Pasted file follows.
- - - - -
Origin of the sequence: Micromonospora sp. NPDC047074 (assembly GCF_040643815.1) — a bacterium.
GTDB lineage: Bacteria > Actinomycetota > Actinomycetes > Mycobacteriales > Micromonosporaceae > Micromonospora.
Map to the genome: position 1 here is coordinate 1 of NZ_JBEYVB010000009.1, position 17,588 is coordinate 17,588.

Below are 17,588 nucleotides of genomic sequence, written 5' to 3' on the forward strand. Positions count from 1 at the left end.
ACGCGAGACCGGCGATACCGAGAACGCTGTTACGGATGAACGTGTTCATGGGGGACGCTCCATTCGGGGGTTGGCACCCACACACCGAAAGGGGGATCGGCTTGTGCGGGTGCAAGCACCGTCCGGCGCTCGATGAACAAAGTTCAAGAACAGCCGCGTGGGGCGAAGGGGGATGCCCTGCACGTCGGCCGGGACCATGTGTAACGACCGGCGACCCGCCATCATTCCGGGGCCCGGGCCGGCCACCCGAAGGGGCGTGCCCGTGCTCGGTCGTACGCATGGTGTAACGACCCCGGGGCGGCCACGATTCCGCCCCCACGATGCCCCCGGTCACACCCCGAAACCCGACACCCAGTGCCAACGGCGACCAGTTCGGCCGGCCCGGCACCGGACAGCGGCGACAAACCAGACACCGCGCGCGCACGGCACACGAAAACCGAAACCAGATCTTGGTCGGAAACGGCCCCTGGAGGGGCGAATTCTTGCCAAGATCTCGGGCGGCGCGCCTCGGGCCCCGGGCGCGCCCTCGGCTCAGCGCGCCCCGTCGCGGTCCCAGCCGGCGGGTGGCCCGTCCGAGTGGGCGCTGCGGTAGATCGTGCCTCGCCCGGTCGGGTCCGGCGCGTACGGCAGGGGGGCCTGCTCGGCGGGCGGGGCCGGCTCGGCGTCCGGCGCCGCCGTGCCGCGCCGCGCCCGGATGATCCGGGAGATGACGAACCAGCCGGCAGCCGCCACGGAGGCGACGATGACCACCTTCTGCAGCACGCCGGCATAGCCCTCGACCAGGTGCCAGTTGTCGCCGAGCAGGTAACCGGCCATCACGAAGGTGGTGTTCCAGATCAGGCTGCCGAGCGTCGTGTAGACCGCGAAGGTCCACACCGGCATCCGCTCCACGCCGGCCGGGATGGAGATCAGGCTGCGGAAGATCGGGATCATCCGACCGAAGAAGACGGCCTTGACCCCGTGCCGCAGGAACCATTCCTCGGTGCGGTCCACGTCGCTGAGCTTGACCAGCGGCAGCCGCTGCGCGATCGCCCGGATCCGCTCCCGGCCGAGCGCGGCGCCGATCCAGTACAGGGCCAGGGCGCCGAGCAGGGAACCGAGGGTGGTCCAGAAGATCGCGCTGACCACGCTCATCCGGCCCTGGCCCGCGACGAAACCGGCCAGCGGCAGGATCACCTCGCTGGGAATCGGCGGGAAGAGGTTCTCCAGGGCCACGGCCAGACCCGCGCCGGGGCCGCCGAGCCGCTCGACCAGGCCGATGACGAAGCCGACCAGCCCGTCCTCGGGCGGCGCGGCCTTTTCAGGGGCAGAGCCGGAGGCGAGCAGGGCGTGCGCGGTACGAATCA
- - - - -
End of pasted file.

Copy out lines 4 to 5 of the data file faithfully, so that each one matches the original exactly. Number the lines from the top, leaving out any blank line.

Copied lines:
Below are 17,588 nucleotides of genomic sequence, written 5' to 3' on the forward strand. Positions count from 1 at the left end.
ACGCGAGACCGGCGATACCGAGAACGCTGTTACGGATGAACGTGTTCATGGGGGACGCTCCATTCGGGGGTTGGCACCCACACACCGAAAGGGGGATCGGCTTGTGCGGGTGCAAGCACCGTCCGGCGCTCGATGAACAAAGTTCAAGAACAGCCGCGTGGGGCGAAGGGGGATGCCCTGCACGTCGGCCGGGACCATGTGTAACGACCGGCGACCCGCCATCATTCCGGGGCCCGGGCCGGCCACCCGAAGGGGCGTGCCCGTGCTCGGTCGTACGCATGGTGTAACGACCCCGGGGCGGCCACGATTCCGCCCCCACGATGCCCCCGGTCACACCCCGAAACCCGACACCCAGTGCCAACGGCGACCAGTTCGGCCGGCCCGGCACCGGACAGCGGCGACAAACCAGACACCGCGCGCGCACGGCACACGAAAACCGAAACCAGATCTTGGTCGGAAACGGCCCCTGGAGGGGCGAATTCTTGCCAAGATCTCGGGCGGCGCGCCTCGGGCCCCGGGCGCGCCCTCGGCTCAGCGCGCCCCGTCGCGGTCCCAGCCGGCGGGTGGCCCGTCCGAGTGGGCGCTGCGGTAGATCGTGCCTCGCCCGGTCGGGTCCGGCGCGTACGGCAGGGGGGCCTGCTCGGCGGGCGGGGCCGGCTCGGCGTCCGGCGCCGCCGTGCCGCGCCGCGCCCGGATGATCCGGGAGATGACGAACCAGCCGGCAGCCGCCACGGAGGCGACGATGACCACCTTCTGCAGCACGCCGGCATAGCCCTCGACCAGGTGCCAGTTGTCGCCGAGCAGGTAACCGGCCATCACGAAGGTGGTGTTCCAGATCAGGCTGCCGAGCGTCGTGTAGACCGCGAAGGTCCACACCGGCATCCGCTCCACGCCGGCCGGGATGGAGATCAGGCTGCGGAAGATCGGGATCATCCGACCGAAGAAGACGGCCTTGACCCCGTGCCGCAGGAACCATTCCTCGGTGCGGTCCACGTCGCTGAGCTTGACCAGCGGCAGCCGCTGCGCGATCGCCCGGATCCGCTCCCGGCCGAGCGCGGCGCCGATCCAGTACAGGGCCAGGGCGCCGAGCAGGGAACCGAGGGTGGTCCAGAAGATCGCGCTGACCACGCTCATCCGGCCCTGGCCCGCGACGAAACCGGCCAGCGGCAGGATCACCTCGCTGGGAATCGGCGGGAAGAGGTTCTCCAGGGCCACGGCCAGACCCGCGCCGGGGCCGCCGAGCCGCTCGACCAGGCCGATGACGAAGCCGACCAGCCCGTCCTCGGGCGGCGCGGCCTTTTCAGGGGCAGAGCCGGAGGCGAGCAGGGCGTGCGCGGTACGAATCA